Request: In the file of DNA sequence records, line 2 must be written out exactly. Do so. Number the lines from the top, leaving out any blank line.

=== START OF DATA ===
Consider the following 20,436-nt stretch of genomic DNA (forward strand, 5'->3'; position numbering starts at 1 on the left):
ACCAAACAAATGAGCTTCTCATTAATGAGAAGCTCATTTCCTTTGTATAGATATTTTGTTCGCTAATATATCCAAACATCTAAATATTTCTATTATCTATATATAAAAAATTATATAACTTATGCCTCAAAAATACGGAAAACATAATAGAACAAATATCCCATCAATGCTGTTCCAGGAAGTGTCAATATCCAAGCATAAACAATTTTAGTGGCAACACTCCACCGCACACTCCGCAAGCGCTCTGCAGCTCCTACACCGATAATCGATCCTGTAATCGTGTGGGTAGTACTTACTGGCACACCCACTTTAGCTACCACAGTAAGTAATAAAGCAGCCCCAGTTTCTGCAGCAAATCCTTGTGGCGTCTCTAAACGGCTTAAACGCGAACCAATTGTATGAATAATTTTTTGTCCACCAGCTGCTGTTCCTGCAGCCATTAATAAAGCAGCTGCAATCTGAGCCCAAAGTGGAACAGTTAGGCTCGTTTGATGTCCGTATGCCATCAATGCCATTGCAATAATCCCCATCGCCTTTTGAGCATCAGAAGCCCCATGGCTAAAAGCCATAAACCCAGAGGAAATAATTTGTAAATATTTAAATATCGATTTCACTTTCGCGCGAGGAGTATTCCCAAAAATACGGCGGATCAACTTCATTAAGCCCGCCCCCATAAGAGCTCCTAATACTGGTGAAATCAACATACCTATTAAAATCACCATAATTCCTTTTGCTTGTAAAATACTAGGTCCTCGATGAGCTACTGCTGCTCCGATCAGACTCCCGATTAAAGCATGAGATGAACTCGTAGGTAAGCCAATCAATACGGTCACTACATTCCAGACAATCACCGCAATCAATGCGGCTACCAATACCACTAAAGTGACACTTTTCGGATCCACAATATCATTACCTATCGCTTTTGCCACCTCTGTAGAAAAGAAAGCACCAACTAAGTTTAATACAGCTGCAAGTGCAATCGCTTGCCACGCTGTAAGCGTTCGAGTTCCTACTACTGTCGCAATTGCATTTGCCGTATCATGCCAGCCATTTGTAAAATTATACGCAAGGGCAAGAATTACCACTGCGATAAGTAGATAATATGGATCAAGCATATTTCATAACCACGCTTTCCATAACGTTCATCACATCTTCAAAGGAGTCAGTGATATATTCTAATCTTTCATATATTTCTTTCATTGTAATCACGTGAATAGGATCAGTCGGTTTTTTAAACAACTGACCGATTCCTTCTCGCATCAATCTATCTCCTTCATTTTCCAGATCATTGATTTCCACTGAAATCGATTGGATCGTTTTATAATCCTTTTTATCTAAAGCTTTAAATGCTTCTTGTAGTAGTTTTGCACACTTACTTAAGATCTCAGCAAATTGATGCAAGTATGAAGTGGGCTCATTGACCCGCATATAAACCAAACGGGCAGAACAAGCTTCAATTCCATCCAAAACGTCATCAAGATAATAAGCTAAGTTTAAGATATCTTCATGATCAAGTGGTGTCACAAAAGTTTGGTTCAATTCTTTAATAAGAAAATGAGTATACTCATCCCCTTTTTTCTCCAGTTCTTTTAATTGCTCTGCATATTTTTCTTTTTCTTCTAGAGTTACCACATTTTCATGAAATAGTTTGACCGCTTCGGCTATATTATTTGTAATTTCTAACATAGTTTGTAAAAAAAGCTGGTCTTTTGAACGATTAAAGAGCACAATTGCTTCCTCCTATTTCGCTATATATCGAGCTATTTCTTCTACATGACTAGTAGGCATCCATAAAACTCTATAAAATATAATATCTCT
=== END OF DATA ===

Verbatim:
ACCAAACAAATGAGCTTCTCATTAATGAGAAGCTCATTTCCTTTGTATAGATATTTTGTTCGCTAATATATCCAAACATCTAAATATTTCTATTATCTATATATAAAAAATTATATAACTTATGCCTCAAAAATACGGAAAACATAATAGAACAAATATCCCATCAATGCTGTTCCAGGAAGTGTCAATATCCAAGCATAAACAATTTTAGTGGCAACACTCCACCGCACACTCCGCAAGCGCTCTGCAGCTCCTACACCGATAATCGATCCTGTAATCGTGTGGGTAGTACTTACTGGCACACCCACTTTAGCTACCACAGTAAGTAATAAAGCAGCCCCAGTTTCTGCAGCAAATCCTTGTGGCGTCTCTAAACGGCTTAAACGCGAACCAATTGTATGAATAATTTTTTGTCCACCAGCTGCTGTTCCTGCAGCCATTAATAAAGCAGCTGCAATCTGAGCCCAAAGTGGAACAGTTAGGCTCGTTTGATGTCCGTATGCCATCAATGCCATTGCAATAATCCCCATCGCCTTTTGAGCATCAGAAGCCCCATGGCTAAAAGCCATAAACCCAGAGGAAATAATTTGTAAATATTTAAATATCGATTTCACTTTCGCGCGAGGAGTATTCCCAAAAATACGGCGGATCAACTTCATTAAGCCCGCCCCCATAAGAGCTCCTAATACTGGTGAAATCAACATACCTATTAAAATCACCATAATTCCTTTTGCTTGTAAAATACTAGGTCCTCGATGAGCTACTGCTGCTCCGATCAGACTCCCGATTAAAGCATGAGATGAACTCGTAGGTAAGCCAATCAATACGGTCACTACATTCCAGACAATCACCGCAATCAATGCGGCTACCAATACCACTAAAGTGACACTTTTCGGATCCACAATATCATTACCTATCGCTTTTGCCACCTCTGTAGAAAAGAAAGCACCAACTAAGTTTAATACAGCTGCAAGTGCAATCGCTTGCCACGCTGTAAGCGTTCGAGTTCCTACTACTGTCGCAATTGCATTTGCCGTATCATGCCAGCCATTTGTAAAATTATACGCAAGGGCAAGAATTACCACTGCGATAAGTAGATAATATGGATCAAGCATATTTCATAACCACGCTTTCCATAACGTTCATCACATCTTCAAAGGAGTCAGTGATATATTCTAATCTTTCATATATTTCTTTCATTGTAATCACGTGAATAGGATCAGTCGGTTTTTTAAACAACTGACCGATTCCTTCTCGCATCAATCTATCTCCTTCATTTTCCAGATCATTGATTTCCACTGAAATCGATTGGATCGTTTTATAATCCTTTTTATCTAAAGCTTTAAATGCTTCTTGTAGTAGTTTTGCACACTTACTTAAGATCTCAGCAAATTGATGCAAGTATGAAGTGGGCTCATTGACCCGCATATAAACCAAACGGGCAGAACAAGCTTCAATTCCATCCAAAACGTCATCAAGATAATAAGCTAAGTTTAAGATATCTTCATGATCAAGTGGTGTCACAAAAGTTTGGTTCAATTCTTTAATAAGAAAATGAGTATACTCATCCCCTTTTTTCTCCAGTTCTTTTAATTGCTCTGCATATTTTTCTTTTTCTTCTAGAGTTACCACATTTTCATGAAATAGTTTGACCGCTTCGGCTATATTATTTGTAATTTCTAACATAGTTTGTAAAAAAAGCTGGTCTTTTGAACGATTAAAGAGCACAATTGCTTCCTCCTATTTCGCTATATATCGAGCTATTTCTTCTACATGACTAGTAGGCATCCATAAAACTCTATAAAATATAATATCTCT